Tag Archives: Musical Instrument

Reactable, The Analogue Synth From The Future…

The interface revolution continues to roll on and this time round musical instruments are getting the treatment. Reactable is the result of this treatment, more than just a touch screen surface, it is a tangible interface. Developers Sergi Jordà, Marcos Alonso, Martin Kaltenbrunner and Günter Geiger working at the University of Spain developed the Reactable over 3 years, releasing it publicly in 2006. With soldering irons and circuit boards the Reactable was born. A musical instrument at its most basic, it is much much more. Analogue synth, mixing desk, sampler, metronome, sequencer and harmonizer, all built into one silky smooth interactive surface interface, a Tangible user interface –TUI -.

Various blocks called tangibles are placed on the surface and used to interact with various functions of the Reactable. Printed onto the faces of the tangibles are a black and white pattern or fiducials that are recognized by a camera on the underside of the table. Also built into the underside of the table is the projector that provides the image on the Reactables surface. The camera is responsible for driving the interface, the projector gives you feedback and the software reacTIVision brings it all together, presenting fluid motions and instant reactions.

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Mogees, Making The World Our Musical Instrument…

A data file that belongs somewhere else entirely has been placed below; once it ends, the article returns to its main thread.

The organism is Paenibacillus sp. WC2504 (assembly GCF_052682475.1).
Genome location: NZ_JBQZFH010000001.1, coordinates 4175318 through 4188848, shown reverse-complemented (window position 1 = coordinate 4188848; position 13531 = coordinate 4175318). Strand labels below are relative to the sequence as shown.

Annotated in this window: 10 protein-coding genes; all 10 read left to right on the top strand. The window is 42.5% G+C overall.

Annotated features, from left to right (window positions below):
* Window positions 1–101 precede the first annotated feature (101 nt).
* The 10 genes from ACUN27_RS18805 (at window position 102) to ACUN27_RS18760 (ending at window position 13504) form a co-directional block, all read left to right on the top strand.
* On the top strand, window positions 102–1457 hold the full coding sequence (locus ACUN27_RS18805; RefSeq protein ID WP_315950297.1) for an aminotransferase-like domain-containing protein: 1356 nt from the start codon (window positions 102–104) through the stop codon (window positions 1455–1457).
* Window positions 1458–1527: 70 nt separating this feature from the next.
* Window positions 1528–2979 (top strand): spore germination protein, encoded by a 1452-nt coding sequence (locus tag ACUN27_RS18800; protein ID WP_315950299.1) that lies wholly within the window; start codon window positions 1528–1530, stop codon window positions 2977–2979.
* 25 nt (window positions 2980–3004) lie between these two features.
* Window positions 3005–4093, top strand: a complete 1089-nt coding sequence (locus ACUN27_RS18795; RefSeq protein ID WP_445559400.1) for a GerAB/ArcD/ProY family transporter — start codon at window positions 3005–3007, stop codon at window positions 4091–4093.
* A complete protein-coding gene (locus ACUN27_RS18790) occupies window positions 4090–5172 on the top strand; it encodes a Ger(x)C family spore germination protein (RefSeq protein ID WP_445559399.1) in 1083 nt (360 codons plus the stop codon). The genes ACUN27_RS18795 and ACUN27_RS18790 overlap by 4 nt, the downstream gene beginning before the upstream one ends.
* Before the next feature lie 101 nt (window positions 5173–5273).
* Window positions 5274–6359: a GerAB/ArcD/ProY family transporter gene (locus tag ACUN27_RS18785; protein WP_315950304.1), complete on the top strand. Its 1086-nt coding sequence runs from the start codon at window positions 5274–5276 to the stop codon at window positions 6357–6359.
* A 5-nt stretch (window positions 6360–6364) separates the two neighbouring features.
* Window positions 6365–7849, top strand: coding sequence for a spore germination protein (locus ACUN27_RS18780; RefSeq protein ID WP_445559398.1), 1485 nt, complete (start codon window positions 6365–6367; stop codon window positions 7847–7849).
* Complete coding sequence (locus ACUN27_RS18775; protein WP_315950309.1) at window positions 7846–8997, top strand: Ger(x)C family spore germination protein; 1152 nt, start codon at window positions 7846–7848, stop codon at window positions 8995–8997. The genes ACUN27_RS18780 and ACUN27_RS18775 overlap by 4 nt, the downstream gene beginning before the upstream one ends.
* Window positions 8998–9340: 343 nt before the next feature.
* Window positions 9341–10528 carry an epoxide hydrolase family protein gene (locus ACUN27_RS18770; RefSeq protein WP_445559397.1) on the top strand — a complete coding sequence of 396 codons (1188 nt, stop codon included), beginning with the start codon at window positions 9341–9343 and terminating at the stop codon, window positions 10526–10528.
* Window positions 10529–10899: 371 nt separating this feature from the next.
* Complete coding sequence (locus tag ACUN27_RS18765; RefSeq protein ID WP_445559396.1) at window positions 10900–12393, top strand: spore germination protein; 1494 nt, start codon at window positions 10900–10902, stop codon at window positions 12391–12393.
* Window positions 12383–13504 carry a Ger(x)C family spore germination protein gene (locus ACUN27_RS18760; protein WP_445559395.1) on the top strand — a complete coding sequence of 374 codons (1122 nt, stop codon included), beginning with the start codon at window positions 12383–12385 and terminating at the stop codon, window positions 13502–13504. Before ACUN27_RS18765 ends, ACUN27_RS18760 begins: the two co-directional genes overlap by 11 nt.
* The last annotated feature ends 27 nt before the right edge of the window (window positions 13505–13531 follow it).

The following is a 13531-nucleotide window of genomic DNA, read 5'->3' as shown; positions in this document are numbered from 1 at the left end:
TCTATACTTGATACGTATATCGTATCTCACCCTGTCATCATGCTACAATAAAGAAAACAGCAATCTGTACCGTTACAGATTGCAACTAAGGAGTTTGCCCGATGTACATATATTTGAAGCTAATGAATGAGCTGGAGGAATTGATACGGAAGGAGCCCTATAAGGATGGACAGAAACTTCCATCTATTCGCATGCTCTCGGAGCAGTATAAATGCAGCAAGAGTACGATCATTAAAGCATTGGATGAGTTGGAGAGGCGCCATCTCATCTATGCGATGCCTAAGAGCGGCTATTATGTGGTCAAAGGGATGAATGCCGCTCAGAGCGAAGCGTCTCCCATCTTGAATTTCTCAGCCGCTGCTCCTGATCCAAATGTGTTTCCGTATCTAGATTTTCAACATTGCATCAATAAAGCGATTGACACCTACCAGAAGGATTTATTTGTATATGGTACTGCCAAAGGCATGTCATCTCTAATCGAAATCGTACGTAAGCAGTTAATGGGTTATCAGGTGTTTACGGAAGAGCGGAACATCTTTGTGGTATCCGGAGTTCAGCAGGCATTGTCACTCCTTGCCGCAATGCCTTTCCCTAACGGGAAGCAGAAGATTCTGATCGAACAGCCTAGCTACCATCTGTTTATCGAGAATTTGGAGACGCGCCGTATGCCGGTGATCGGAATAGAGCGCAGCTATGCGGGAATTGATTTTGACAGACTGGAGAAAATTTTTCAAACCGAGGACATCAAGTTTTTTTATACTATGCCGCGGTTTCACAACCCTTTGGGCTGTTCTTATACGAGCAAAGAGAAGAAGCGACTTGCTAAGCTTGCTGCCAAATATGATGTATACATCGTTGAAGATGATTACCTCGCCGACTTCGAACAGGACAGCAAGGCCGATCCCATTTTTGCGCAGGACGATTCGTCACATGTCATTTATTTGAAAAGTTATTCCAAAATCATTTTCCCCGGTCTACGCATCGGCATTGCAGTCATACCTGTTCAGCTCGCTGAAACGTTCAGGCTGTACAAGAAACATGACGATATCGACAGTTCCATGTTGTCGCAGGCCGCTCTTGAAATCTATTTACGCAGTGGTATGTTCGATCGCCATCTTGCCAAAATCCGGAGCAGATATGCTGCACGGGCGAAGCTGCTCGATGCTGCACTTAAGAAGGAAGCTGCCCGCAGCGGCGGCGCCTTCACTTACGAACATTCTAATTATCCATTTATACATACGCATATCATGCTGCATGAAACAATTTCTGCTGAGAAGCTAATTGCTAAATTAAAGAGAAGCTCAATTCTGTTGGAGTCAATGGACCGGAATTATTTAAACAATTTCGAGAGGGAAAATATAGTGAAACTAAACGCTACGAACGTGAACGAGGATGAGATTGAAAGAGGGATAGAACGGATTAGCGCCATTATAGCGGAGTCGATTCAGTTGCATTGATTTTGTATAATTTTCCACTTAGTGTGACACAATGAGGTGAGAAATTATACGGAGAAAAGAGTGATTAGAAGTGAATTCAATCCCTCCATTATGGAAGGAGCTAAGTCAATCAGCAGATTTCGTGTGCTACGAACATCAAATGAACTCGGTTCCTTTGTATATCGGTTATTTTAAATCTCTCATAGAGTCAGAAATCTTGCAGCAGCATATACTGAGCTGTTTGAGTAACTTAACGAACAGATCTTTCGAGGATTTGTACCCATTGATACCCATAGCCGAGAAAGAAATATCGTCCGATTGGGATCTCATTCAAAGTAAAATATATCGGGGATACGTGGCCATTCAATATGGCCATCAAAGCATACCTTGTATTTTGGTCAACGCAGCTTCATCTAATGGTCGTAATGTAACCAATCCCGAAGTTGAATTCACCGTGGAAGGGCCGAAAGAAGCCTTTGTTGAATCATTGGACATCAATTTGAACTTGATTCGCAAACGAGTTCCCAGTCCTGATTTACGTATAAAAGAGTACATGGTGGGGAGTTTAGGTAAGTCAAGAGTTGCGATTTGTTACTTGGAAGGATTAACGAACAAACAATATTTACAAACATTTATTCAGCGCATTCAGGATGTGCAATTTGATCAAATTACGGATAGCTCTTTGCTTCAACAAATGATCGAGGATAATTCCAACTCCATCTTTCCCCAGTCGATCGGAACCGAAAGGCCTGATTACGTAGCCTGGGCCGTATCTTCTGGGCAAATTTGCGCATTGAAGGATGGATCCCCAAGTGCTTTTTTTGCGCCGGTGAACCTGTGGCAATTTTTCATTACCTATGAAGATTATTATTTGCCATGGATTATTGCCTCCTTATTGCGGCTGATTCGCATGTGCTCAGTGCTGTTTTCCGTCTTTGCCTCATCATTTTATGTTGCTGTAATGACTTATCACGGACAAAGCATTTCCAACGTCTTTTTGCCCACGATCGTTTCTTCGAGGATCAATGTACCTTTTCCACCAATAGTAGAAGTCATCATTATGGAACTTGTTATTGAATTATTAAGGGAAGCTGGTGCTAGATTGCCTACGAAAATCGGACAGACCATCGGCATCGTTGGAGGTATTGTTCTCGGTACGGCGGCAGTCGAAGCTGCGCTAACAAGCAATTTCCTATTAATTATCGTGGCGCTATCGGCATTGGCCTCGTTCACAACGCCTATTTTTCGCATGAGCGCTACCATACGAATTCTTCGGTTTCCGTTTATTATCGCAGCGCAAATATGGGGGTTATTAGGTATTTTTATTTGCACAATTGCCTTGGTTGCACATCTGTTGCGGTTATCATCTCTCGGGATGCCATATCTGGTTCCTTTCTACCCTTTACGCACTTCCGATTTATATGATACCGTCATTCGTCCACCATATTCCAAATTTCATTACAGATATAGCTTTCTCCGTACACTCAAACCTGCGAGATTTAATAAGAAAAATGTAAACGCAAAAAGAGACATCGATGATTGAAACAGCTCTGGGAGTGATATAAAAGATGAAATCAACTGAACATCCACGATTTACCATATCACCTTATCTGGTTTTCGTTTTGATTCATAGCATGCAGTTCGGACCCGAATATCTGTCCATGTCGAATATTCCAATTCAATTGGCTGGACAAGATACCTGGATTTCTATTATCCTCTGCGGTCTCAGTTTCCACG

Musical expression is one of humanities greatest talents, so deeply engrained in who we are that it evolves with us. As soon as new technologies are created we fold it into the ways we express ourselves. The Mogees research project is one such technology, exploring gestural interfaces for musical expressions. Mogees uses a simple contact microphone that feeds audio data in real time to some very complex software to convert any surface into a musical instrument. From a panel of glass to a tree if you can tap it Mogees can convert it into a musical instrument.

The Mogees project has been developed by Bruno Zamborlin, a Ph.D. Student at Goldsmiths Digital Studio – University of London – , in collaboration with Frederic Bevilacqua, Norbert Schnell and the real-time music interaction team at IRCAM – Institut de Recherche et Coordination Acoustique/Musique.

The first demonstration of the technology took place with the live performance at the Beam festival, Brunel University in London June 2011. Since then the technology has continued to evolve. It is currently used in the Airplay project by the IRCAM composer Lorenzo Pagliei.

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